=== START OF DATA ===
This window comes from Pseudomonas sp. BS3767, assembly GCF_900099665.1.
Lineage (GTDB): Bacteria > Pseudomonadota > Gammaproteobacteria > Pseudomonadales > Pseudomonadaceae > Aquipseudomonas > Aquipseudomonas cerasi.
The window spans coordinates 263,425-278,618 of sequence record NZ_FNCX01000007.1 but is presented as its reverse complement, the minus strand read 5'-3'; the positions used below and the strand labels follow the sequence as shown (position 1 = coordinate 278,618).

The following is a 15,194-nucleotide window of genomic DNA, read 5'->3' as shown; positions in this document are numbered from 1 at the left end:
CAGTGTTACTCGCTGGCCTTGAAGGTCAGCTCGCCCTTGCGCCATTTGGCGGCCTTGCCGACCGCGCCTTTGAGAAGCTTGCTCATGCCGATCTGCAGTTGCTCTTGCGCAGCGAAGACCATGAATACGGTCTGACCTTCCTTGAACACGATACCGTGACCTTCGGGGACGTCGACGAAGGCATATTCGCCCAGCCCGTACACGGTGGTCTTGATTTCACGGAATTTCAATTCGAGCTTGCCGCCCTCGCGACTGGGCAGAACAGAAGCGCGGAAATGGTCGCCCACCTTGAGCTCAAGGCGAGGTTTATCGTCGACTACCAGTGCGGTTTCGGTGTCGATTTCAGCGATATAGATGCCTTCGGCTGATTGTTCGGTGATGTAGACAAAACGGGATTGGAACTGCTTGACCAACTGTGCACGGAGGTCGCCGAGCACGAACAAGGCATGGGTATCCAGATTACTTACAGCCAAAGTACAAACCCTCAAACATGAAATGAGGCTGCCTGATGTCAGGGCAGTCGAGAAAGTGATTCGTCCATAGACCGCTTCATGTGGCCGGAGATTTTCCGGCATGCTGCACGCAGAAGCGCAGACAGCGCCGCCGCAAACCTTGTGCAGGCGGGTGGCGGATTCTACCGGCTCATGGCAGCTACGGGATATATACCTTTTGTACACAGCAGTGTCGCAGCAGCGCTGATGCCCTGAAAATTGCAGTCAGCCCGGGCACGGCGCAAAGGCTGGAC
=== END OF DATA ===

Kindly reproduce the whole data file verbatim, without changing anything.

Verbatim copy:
This window comes from Pseudomonas sp. BS3767, assembly GCF_900099665.1.
Lineage (GTDB): Bacteria > Pseudomonadota > Gammaproteobacteria > Pseudomonadales > Pseudomonadaceae > Aquipseudomonas > Aquipseudomonas cerasi.
The window spans coordinates 263,425-278,618 of sequence record NZ_FNCX01000007.1 but is presented as its reverse complement, the minus strand read 5'-3'; the positions used below and the strand labels follow the sequence as shown (position 1 = coordinate 278,618).

The following is a 15,194-nucleotide window of genomic DNA, read 5'->3' as shown; positions in this document are numbered from 1 at the left end:
CAGTGTTACTCGCTGGCCTTGAAGGTCAGCTCGCCCTTGCGCCATTTGGCGGCCTTGCCGACCGCGCCTTTGAGAAGCTTGCTCATGCCGATCTGCAGTTGCTCTTGCGCAGCGAAGACCATGAATACGGTCTGACCTTCCTTGAACACGATACCGTGACCTTCGGGGACGTCGACGAAGGCATATTCGCCCAGCCCGTACACGGTGGTCTTGATTTCACGGAATTTCAATTCGAGCTTGCCGCCCTCGCGACTGGGCAGAACAGAAGCGCGGAAATGGTCGCCCACCTTGAGCTCAAGGCGAGGTTTATCGTCGACTACCAGTGCGGTTTCGGTGTCGATTTCAGCGATATAGATGCCTTCGGCTGATTGTTCGGTGATGTAGACAAAACGGGATTGGAACTGCTTGACCAACTGTGCACGGAGGTCGCCGAGCACGAACAAGGCATGGGTATCCAGATTACTTACAGCCAAAGTACAAACCCTCAAACATGAAATGAGGCTGCCTGATGTCAGGGCAGTCGAGAAAGTGATTCGTCCATAGACCGCTTCATGTGGCCGGAGATTTTCCGGCATGCTGCACGCAGAAGCGCAGACAGCGCCGCCGCAAACCTTGTGCAGGCGGGTGGCGGATTCTACCGGCTCATGGCAGCTACGGGATATATACCTTTTGTACACAGCAGTGTCGCAGCAGCGCTGATGCCCTGAAAATTGCAGTCAGCCCGGGCACGGCGCAAAGGCTGGAC